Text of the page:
What to Expect When You Plead Guilty to a Crime in Michigan

If you have been charged with a crime in Michigan, you will have to decide if you should plead guilty or go to trial. You should make this decision only with the assistance of your Michigan criminal lawyer, who can explain to you the advantages of the plea offer and contrast them with the advantages or disadvantages of trial. Once you’ve made your decision to plead guilty, your case will be set for a plea hearing. This is when the court will take your plea, and after which your case will be set for sentencing.

Prior to your court hearing you may be asked to review and sign a plea form. In federal court this is referred to as a Rule 11 agreement. Most, but not all, state courts also use written plea forms. When used, plea forms set forth the terms of the plea and usually include a recitation of any possible sentence. If yours is a state case, and there is a Cobbs agreement, then this sentencing agreement will also appear on the plea form. Your signed plea agreement will be provided to the court and the judge will confirm that your signature appears on this document.

As it relates to the plea hearing itself, there are two parts to any plea; the first is the advice of rights, and the second is the factual basis. With the advice of rights, the court’s primary interest is to confirm, through question and answer, that you understand all the constitutional rights you give up by pleading guilty. Most state district courts will use standard form 213, which you are often asked to sign at your arraignment. These constitutional rights include all your trial rights and include the following:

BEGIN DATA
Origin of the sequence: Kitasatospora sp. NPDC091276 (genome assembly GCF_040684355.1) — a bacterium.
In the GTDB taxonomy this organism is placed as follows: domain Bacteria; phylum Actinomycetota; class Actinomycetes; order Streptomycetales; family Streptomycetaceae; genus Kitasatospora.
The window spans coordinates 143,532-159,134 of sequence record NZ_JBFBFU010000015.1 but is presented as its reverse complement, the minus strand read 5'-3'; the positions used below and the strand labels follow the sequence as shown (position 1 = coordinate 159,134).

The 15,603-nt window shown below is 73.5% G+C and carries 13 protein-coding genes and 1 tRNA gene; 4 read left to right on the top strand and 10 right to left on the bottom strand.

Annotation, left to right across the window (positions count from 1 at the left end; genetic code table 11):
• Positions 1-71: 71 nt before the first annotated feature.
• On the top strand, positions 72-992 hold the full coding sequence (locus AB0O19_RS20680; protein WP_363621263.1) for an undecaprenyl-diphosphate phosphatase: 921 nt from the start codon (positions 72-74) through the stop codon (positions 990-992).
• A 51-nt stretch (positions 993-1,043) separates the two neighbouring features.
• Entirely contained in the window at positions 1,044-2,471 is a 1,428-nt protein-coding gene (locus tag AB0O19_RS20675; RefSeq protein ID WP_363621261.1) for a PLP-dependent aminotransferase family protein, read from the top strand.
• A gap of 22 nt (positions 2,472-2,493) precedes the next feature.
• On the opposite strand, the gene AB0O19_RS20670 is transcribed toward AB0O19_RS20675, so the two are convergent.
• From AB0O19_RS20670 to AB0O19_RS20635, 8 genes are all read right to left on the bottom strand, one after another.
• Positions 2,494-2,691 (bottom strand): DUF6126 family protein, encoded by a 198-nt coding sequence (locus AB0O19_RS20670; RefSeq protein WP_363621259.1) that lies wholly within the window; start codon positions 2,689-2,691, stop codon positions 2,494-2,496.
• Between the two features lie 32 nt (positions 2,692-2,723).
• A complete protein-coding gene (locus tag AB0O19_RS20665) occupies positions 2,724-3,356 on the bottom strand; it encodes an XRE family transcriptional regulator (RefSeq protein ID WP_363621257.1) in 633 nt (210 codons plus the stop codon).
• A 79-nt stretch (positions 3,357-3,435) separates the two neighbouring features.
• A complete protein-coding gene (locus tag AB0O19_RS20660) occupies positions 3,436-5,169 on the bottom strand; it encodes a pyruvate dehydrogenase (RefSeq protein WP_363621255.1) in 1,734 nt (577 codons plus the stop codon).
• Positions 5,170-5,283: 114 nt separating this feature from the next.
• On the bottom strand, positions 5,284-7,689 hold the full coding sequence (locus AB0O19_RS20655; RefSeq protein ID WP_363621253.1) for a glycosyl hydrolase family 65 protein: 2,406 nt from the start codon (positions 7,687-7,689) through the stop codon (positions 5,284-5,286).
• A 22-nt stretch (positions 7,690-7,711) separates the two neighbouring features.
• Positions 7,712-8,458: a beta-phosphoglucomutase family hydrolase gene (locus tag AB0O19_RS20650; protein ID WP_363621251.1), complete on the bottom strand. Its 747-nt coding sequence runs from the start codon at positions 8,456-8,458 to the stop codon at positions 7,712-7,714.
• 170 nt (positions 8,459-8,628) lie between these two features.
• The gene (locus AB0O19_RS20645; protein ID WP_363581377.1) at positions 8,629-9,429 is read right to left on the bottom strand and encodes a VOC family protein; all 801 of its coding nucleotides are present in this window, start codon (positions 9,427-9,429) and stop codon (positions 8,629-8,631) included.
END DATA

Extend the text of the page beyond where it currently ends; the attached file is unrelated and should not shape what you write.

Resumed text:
1. The right to plead not guilty and to persist in that plea.
  2. The right to have a trial before a judge or a jury if you choose.
  3. The right to have an attorney represent and assist you with the trial, and that you can get a court appointed lawyer if you need one.
  4. At trial, you would have the right to call witnesses and seek the court’s order to compel witnesses to testify on your behalf.
  5. You also do not have to testify at the trial, no one can compel you and the jury cannot consider your silence when deliberating.
  6. You also have the right to present evidence in your own behalf at trial, to be presumed innocent during the trial, and to make the government meet its burden of proof beyond a reasonable doubt at trial.

Once the court is satisfied that you are “freely, knowingly and understandingly” giving up your constitutional rights, the court will next move into the taking of the factual basis for the plea. This is where the court will ask you to state, in your own words, why you think you are guilty of the crime charged. At this time, you must verbally provide to the court a brief description of those actions that you believe fulfill each element of the crime, and therefore, the actions that make you guilty. It may be helpful for you to collaborate with your lawyer prior to the plea so you will be prepared to make this statement of fact. Your statement will need to address each of the elements of the crime and the specific actions you took to fulfill those elements.

After your factual recitation and admission of responsibility the court will make a finding that you are guilty and that the plea is voluntary and that there is a sufficient factual basis to accept the plea.  A sentencing date will then be set.

Between the date of the plea and the date for sentencing you will visit with the court’s probation department, and they will interview you, collect a written summary of your version of the events, and will investigate your background. The probation department will then prepare a Pre-Sentence Investigation and Report (PSIR) that will contain all of this information and will make a recommendation to the judge relative to sentencing. If you are facing a Michigan DUI charge, then the probation officer will also administer the NEEDS assessment to help them and the court determine if you may have a substance use disorder. Your lawyer will have an opportunity to review the PSIR with you prior to sentencing.

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